As always, Clark anticipated many of the ideas of his generation and voiced questions that scientists around the world are now looking for answers to. The cycle started in 1968 was completed in 1997. It includes 4 novels dedicated tojourney of earthlings in search of extraterrestrial intelligence.
Stanley Kubrick made a film based on this work, which became a cult film in this genre.
Thanks to the talent of the British director and the special effects that they used to create the film, even in the age of digital technology, the film looks in one breath, more perceived as a documentary chronicle of the flight of people to Jupiter and their opposition to the "rebellious" computer mind.
The Rama cycle was created over a period of 20 years (1973-1993), and the novel Rendezvous with Rama is considered the most significant novel that Arthur C. Clarke wrote in his life. The rating of the writer's books invariably includes this work. It brought the writer the Nebula, Hugo and British Science Fiction Association awards.
The plot is based on the story of the creation of a space patrol that "hunts" for asteroids that threatened life on Earth. Among the asteroids, an object was discovered that had a regular cylindrical shape and was heading towards the Sun.
After landing on an unusual ship, people found there conditions suitable for human survival and even a sea with inhabitants and vegetation on its shore. As we move towards the Sun, robots “wake up” on the ship to maintain its life support.
The main theme of the novel is whether humanity is ready to meet with extraterrestrial intelligence or fear, aggression and misunderstanding of the laws of the Universe will leave people within their solar system.
The brightest novel of the cycle - "A Storm in the Sun" (2005) - was co-written with Stephen Baxter. This is a disaster novel that tells about a possible cataclysm and the complete destruction of the Earth due to the strongest storm on the Sun.
A woman astronaut, Baisesa Dutt, who returned from a flight, warned about her. She traveled to a world where there are no time divisions and where the Firstborn rule, who want to destroy earthlings and their planet.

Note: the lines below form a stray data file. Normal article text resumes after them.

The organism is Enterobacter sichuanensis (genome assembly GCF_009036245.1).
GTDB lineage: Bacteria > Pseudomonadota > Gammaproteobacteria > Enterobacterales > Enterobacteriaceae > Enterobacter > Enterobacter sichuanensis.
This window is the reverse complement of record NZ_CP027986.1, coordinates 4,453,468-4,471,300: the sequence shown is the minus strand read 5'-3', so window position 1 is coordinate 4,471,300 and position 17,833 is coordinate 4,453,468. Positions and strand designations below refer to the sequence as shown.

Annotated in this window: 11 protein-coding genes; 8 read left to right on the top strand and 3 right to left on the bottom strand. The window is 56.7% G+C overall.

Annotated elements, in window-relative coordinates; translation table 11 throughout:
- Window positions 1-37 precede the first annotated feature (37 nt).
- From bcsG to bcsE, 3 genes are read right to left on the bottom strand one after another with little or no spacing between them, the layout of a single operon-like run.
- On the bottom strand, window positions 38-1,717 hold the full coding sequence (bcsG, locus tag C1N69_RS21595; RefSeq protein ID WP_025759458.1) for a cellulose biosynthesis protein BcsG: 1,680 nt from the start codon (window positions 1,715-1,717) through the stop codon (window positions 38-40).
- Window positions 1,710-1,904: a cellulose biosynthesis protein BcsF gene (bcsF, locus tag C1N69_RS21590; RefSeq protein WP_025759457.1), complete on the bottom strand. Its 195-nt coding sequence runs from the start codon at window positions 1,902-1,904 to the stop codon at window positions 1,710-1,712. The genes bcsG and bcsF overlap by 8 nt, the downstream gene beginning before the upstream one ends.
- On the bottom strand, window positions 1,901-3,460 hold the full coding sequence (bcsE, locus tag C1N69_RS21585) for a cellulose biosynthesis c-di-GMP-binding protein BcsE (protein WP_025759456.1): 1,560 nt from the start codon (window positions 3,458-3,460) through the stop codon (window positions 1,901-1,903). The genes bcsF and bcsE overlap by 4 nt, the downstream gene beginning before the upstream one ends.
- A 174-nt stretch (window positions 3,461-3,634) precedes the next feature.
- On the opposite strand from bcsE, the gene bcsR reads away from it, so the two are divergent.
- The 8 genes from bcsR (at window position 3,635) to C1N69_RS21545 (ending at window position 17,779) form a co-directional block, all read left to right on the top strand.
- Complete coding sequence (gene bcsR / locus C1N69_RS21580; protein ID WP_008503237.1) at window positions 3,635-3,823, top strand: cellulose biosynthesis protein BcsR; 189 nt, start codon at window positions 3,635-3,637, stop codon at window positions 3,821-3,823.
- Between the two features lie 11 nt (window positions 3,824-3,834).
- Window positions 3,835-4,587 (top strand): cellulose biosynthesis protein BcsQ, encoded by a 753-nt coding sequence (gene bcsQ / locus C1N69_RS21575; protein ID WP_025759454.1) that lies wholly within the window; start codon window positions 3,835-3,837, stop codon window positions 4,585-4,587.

A captivating plot makes readers feel the fate of humanity, which, as often happens, depends on the actions or inactions of individuals.
Artworks from the 70s-80s
Despite his illness (polio, diagnosed back in the 60s), Clark continues to write intensively and delight readers with his talent.
Among the works of this period:
- "Island of Dolphins" - the novel is dedicated to the idea of the "intelligent" origin of dolphins and the possibility of their communication with humans.
- "Songs of a Distant Earth" is dedicated to lost humanity, which was destroyed by the Sun. Due to the fact that scientists knew about this in advance, a ship was sent into the depths of space in search of a suitable cradle for a new humanity with samples of all the flora, fauna of the planet and human embryos. The planet Thalassa approached the parameters for the future colony of earthlings, and the robots did all the necessary work to populate it.
- The collection "Cradle in Orbit" includes novels and short stories by Arthur C. Clarke from different years.
In his characteristic positivein the manner of Arthur C. Clarke, whose reviews of books by the public are always only the most enthusiastic, in his works he carries the theme that humanity is worthy to live and conquer the Universe.
Artworks from the 90s
The most striking and last independent creation of Arthur C. Clarke was the disaster novel "The Hammer of the Lord", written in 1993.
The writer's illness progressed, and he began to move around in a wheelchair, but he did not stop his active work, both writing and public.
The novel is dedicated to the actual topic of the end of the world, which was most often associated by the media of those years with the fall of an asteroid to Earth.
Merit of the writer
"Fantast No. 1" - that's what they call Arthur Clarke until now. His works are republished, films are made based on them, and the writer himself not only won prestigious literary awards, but was also knighted by Queen Elizabeth II.